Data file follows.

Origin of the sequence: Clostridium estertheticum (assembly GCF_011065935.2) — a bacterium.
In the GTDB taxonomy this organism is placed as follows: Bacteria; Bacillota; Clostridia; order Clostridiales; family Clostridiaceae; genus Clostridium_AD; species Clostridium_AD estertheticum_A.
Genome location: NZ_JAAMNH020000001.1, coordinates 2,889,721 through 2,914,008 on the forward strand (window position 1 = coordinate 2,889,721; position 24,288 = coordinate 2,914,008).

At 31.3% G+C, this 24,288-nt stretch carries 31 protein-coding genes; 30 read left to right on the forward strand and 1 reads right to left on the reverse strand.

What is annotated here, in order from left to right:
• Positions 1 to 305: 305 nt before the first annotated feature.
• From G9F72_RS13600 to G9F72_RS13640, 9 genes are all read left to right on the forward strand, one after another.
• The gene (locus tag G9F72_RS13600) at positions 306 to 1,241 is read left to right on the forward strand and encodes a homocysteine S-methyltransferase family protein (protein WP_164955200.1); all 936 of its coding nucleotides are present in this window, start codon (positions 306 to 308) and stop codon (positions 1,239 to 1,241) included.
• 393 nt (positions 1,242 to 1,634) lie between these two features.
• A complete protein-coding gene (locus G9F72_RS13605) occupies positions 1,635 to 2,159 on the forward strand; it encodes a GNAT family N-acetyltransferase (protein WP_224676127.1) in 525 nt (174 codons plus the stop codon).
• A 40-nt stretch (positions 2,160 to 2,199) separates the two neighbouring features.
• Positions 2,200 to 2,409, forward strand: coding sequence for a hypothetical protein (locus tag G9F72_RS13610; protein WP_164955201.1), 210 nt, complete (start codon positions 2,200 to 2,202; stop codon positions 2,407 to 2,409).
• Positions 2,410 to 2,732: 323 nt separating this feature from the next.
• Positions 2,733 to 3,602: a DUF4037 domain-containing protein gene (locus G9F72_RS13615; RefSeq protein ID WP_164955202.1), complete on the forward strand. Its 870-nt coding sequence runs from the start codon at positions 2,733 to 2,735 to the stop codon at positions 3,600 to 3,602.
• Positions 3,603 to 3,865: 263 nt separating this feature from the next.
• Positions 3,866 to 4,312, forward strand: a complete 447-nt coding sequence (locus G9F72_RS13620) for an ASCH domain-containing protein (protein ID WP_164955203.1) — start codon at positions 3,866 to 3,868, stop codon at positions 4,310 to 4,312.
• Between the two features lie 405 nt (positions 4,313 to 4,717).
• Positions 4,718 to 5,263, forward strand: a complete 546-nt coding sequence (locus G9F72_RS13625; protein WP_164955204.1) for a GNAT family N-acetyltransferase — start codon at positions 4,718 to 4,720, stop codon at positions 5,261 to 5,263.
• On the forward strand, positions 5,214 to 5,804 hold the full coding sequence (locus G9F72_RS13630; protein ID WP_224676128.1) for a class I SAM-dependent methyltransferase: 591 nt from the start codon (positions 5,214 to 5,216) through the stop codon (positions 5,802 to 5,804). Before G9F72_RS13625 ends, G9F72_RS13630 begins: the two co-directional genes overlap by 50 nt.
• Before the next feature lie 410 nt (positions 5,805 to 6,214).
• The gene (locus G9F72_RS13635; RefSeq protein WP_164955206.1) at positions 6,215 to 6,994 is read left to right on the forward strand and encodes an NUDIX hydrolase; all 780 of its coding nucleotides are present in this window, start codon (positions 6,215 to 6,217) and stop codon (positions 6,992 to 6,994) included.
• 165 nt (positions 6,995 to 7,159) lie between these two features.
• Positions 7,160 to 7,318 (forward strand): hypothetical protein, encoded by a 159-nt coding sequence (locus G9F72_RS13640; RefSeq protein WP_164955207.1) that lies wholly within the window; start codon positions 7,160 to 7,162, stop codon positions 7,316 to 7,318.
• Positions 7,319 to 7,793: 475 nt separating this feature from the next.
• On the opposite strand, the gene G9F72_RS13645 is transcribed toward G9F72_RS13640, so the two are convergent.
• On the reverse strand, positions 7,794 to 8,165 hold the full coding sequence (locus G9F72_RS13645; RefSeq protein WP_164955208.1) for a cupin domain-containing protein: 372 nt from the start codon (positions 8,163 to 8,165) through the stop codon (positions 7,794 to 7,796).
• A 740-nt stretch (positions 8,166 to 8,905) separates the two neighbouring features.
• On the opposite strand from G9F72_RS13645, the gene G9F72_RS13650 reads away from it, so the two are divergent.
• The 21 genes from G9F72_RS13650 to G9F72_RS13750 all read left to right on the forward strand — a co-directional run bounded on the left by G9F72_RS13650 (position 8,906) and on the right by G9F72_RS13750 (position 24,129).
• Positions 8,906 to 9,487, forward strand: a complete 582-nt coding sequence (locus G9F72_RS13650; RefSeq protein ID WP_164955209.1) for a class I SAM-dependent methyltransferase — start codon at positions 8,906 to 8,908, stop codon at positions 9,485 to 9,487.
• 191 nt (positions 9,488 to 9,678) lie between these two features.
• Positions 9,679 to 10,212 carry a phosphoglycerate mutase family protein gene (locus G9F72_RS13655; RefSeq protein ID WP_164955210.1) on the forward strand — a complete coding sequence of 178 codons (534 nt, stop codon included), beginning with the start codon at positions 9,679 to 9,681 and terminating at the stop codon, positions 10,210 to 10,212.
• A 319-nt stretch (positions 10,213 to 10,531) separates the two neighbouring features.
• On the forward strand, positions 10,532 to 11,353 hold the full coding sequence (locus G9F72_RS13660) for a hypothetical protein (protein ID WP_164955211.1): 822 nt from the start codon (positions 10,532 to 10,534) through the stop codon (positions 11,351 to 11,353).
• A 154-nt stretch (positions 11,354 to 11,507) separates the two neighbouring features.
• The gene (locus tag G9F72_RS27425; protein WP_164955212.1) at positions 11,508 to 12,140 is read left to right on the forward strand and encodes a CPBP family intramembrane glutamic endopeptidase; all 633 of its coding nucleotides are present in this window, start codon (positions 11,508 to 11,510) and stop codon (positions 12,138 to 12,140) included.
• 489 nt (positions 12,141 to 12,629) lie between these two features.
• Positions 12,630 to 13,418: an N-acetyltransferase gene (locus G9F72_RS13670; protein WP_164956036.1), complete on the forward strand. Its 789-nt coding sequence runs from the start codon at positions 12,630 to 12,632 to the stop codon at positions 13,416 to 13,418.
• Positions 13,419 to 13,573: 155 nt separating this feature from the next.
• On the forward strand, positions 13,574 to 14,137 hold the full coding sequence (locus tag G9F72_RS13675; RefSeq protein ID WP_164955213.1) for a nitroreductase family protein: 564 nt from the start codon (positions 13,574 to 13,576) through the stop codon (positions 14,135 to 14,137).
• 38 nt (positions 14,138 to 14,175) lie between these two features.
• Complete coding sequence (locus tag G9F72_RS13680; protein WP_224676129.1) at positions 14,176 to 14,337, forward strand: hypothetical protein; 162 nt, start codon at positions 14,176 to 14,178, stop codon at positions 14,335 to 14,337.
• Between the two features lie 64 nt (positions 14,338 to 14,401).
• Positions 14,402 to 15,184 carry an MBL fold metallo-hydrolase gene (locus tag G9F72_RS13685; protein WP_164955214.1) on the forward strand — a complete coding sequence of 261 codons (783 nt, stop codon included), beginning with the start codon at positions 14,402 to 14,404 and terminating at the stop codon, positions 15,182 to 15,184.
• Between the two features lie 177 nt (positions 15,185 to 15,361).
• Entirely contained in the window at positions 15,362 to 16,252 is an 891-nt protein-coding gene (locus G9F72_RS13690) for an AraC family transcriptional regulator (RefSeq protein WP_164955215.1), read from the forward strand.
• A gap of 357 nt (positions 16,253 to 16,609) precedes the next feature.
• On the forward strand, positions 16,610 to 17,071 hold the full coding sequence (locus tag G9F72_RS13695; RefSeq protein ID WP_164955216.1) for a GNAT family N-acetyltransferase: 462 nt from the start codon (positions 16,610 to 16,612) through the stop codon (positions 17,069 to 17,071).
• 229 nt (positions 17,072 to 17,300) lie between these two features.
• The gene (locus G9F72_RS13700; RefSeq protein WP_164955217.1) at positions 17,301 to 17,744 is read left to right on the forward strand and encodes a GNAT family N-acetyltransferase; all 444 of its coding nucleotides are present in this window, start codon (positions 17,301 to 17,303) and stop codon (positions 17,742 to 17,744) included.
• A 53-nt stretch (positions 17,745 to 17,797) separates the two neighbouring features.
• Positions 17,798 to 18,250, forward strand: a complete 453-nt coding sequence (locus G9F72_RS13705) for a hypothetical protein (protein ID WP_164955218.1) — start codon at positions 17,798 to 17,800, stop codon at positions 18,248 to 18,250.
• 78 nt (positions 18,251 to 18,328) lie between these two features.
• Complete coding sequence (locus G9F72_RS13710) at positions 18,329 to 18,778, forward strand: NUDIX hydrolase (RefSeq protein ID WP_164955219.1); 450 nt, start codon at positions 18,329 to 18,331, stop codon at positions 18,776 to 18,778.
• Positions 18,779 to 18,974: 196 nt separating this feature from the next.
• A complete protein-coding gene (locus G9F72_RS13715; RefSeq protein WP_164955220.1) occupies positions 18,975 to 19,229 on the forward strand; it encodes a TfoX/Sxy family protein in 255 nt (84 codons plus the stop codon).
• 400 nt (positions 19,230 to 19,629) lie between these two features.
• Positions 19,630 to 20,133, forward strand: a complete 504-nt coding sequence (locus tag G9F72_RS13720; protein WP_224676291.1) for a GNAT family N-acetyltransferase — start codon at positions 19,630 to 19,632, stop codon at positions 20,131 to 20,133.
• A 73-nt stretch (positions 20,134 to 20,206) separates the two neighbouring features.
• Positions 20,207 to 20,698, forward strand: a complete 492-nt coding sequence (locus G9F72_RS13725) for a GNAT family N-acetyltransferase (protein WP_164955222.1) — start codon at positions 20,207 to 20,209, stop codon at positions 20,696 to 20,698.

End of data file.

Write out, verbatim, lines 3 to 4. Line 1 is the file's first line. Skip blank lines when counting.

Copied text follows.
Genome location: NZ_JAAMNH020000001.1, coordinates 2,889,721 through 2,914,008 on the forward strand (window position 1 = coordinate 2,889,721; position 24,288 = coordinate 2,914,008).

At 31.3% G+C, this 24,288-nt stretch carries 31 protein-coding genes; 30 read left to right on the forward strand and 1 reads right to left on the reverse strand.